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Mouseketeer Annette Funicello dies at 70 of complications from Ms

Former child star was hand-picked by Walt Disney and spoke openly about the degenerative effects of multiple sclerosis

Annette Funicello, who became a child star as a perky, cute-as-a-button Mouseketeer on The Mickey Mouse Club in the 1950s, then teamed up with Frankie Avalon on a string of 1960s fun-in-the-sun movies with names like Beach Blanket Bingo and Bikini Beach, died Monday. She was 70.

She died at Mercy Southwest Hospital in Bakersfield, California, of complications from multiple sclerosis, the Walt Disney Co said.

Funicello stunned fans and friends in 1992 with the announcement about her ailment. Yet she was cheerful and upbeat, grappling with the disease with a courage that contrasted with her lightweight teen image of old.

"She will forever hold a place in our hearts as one of Walt Disney's brightest stars, delighting an entire generation of baby boomers with her jubilant personality and endless talent," said Bob Iger,
See full article at The Guardian - Film News »

Former Mouseketeer Annette Funicello Dies at 70

Former Mouseketeer Annette Funicello Dies at 70
Annette Funicello, the 1950s and '60s-era Mickey Mouse Club Mouseketeer who went on to star in a variety of beach movies with Frankie Avalon, has died from complications related to Multiple Sclerosis. She was 70. Funicello was the biggest star to emerge from the original incarnation of the Mickey Mouse Club television series, which she joined at its inception in 1955. She continued to make movies for Disney into the 1960s, including "The Shaggy Dog," "Babes in Toyland" and "The Monkey's Uncle." Her best-known film work came in a series of beach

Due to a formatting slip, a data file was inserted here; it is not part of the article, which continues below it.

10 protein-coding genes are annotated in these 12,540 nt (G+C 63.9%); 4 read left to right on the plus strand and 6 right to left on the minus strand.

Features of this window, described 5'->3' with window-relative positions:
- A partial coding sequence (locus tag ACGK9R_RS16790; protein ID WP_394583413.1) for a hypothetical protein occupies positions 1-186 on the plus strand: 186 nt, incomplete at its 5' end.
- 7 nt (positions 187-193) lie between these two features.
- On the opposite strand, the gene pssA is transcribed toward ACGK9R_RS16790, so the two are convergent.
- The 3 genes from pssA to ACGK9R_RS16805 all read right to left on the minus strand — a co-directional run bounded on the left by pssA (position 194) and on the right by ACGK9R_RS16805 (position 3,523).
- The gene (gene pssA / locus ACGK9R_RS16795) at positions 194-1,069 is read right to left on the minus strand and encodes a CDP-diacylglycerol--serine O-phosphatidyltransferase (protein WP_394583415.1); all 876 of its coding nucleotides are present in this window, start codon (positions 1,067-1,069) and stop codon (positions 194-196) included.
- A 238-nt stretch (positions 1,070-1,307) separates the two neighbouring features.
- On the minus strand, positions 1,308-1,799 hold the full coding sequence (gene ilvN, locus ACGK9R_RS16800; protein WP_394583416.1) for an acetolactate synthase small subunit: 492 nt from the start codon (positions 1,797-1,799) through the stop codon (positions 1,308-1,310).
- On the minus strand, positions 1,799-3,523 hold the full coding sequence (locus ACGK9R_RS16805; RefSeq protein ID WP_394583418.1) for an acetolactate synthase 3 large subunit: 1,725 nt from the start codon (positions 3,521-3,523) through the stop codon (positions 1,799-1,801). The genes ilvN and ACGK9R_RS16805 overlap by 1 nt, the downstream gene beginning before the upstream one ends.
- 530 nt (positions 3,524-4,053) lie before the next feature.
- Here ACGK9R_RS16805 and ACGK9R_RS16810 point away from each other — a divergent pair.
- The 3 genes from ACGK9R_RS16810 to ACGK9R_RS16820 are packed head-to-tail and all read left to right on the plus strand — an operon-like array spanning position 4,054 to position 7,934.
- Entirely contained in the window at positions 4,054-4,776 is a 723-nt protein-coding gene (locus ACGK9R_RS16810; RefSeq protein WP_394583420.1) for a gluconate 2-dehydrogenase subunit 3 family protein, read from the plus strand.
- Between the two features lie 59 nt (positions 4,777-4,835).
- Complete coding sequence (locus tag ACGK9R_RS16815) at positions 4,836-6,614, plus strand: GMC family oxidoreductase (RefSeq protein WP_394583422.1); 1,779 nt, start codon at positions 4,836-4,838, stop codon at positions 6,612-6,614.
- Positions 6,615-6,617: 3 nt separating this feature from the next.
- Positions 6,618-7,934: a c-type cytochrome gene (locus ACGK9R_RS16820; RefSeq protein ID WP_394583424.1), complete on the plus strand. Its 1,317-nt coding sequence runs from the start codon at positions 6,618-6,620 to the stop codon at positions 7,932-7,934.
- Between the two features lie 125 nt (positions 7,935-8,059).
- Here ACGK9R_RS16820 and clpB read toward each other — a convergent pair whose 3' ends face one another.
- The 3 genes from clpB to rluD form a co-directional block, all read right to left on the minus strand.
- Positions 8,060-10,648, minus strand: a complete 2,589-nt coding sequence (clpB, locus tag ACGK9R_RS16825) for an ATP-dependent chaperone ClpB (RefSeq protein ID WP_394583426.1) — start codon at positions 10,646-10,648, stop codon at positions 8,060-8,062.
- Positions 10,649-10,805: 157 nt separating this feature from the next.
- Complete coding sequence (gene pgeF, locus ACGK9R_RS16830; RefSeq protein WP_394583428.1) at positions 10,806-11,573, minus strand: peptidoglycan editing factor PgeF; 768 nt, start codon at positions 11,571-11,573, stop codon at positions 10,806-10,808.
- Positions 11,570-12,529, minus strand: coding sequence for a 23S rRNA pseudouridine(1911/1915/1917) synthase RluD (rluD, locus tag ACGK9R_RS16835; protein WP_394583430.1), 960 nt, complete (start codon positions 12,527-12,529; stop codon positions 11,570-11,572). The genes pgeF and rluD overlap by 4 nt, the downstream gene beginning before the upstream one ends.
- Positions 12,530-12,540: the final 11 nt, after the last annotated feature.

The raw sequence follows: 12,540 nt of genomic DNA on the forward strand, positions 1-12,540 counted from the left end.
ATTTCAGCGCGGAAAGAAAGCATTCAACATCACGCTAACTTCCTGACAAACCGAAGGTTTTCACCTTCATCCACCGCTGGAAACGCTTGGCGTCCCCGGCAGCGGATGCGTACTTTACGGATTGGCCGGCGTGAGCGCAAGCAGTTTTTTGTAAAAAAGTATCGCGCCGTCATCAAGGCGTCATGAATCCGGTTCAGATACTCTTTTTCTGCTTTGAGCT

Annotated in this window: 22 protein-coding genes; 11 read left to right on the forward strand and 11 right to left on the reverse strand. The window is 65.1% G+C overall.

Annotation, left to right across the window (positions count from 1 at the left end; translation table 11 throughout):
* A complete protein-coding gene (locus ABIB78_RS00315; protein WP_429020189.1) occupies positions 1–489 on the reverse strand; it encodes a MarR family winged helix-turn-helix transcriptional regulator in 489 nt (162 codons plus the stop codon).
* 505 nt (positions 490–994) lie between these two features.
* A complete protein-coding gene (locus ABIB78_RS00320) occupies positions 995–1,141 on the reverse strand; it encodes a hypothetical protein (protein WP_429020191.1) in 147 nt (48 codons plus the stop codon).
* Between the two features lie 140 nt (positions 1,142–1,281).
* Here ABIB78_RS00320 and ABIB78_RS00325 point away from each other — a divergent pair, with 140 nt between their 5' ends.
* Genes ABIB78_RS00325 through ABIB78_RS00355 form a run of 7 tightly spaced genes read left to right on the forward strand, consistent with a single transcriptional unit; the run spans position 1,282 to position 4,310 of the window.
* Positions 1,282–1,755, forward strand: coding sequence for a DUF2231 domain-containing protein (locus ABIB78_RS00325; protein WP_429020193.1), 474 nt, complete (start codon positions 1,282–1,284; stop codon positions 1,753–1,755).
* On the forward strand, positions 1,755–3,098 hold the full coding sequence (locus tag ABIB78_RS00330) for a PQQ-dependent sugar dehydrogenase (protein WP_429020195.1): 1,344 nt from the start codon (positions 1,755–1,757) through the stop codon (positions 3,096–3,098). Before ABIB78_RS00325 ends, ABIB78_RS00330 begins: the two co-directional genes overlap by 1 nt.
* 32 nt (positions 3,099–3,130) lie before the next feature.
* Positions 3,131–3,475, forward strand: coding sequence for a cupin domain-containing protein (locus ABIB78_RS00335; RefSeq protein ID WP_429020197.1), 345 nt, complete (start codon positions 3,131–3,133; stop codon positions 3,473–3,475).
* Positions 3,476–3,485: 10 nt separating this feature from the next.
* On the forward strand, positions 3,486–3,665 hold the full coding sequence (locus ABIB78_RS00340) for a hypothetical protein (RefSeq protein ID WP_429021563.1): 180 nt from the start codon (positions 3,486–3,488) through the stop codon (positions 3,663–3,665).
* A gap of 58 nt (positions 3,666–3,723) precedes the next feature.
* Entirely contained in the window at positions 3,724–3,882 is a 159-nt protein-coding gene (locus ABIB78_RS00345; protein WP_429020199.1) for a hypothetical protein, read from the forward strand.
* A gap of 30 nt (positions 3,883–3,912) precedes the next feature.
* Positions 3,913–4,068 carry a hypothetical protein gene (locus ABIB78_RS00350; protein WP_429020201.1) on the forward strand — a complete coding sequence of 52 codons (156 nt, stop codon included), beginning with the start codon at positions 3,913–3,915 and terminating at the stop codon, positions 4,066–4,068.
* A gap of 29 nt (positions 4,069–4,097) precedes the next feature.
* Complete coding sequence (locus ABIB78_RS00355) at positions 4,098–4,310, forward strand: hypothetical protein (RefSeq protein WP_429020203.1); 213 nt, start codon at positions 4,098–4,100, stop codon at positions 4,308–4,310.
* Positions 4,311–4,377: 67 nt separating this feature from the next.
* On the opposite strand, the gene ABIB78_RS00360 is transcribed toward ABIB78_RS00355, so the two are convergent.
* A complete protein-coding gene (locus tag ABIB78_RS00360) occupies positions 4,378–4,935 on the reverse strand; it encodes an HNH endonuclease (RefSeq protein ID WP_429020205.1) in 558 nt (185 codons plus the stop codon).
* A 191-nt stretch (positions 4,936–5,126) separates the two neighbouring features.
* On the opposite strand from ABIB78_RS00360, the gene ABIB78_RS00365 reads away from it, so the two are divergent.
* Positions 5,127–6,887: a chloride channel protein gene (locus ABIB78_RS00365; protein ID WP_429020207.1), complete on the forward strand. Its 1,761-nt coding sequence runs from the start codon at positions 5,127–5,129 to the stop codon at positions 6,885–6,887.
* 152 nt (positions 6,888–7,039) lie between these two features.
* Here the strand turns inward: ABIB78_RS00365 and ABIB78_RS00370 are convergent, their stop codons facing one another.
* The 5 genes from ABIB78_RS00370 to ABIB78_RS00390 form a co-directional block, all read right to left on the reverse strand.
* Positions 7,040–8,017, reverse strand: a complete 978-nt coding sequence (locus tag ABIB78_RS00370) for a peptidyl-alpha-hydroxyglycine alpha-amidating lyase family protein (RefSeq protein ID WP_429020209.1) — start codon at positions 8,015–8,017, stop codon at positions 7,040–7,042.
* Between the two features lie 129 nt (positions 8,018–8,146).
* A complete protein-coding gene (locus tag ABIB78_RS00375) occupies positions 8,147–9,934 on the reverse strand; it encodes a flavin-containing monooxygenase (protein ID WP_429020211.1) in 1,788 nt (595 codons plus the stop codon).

See full article at The Wrap »

Brian Wilson on the Beach Boys, Gershwin and his upcoming biopic

  • IFC
Brian Wilson on the Beach Boys, Gershwin and his upcoming biopic
In 1966, after The Beach Boys masterwork, "Pet Sounds," the band planned to follow up their success with an album called "Smile." But as so often happens complications arose and somewhere during the many recording sessions between the spring of '66 and the summer of '67, the band fell apart. The master tapes were shelved, and the record was never released. Though the band was destined to release many more albums afterward, that album plagued by disputes and Brian Wilson's breakdown in '67, never saw a proper release. Wilson eventually released his own critically acclaimed solo version, but in the legendary songwriter's own words, the original 1966-'67 "Smile Sessions" just finally released after 44 years is perhaps more "interesting."

I talked with Wilson, whom I was told loved Broadway musicals more than anything, and though that proved not to be wholly accurate, he certainly loves Gershwin more than anything. We talked about his favorites,
See full article at IFC »

Votd: Pixar’s ‘Up’ Live-Action 1965 Movie Trailer

Votd: Pixar’s ‘Up’ Live-Action 1965 Movie Trailer
[1] What if Walt Disney Pictures produced Pixar's Up in the 1960s as a live-action feature film? YouTube user whoiseyevan has created an amazing faux "premakes" trailer which imagines this exact possibility. Watch the video now, embedded after the jump. Here is a note from the video editor: Ah, the swinging 60s. It was a time when films were dominated by flying automobiles and flying nannies. It was also a time when live-action Disney films flourished and spawned such hits as "The Love Bug", "The Absent-Minded Professor", and "The Monkey's Uncle". In an alternate reality, this era also saw the production of the high-flying adventure-comedy, "Up!". Starring Spencer Tracy and Kirk Douglas, "Up!" followed the oddball escapades of the elderly widower, Carl Fredricksen, and his earnest band of misfits as they traveled through the wilds of South America. Produced two decades after "Saludos Amigos" and "The Three Caballeros", the film continued
See full article at Slash Film »

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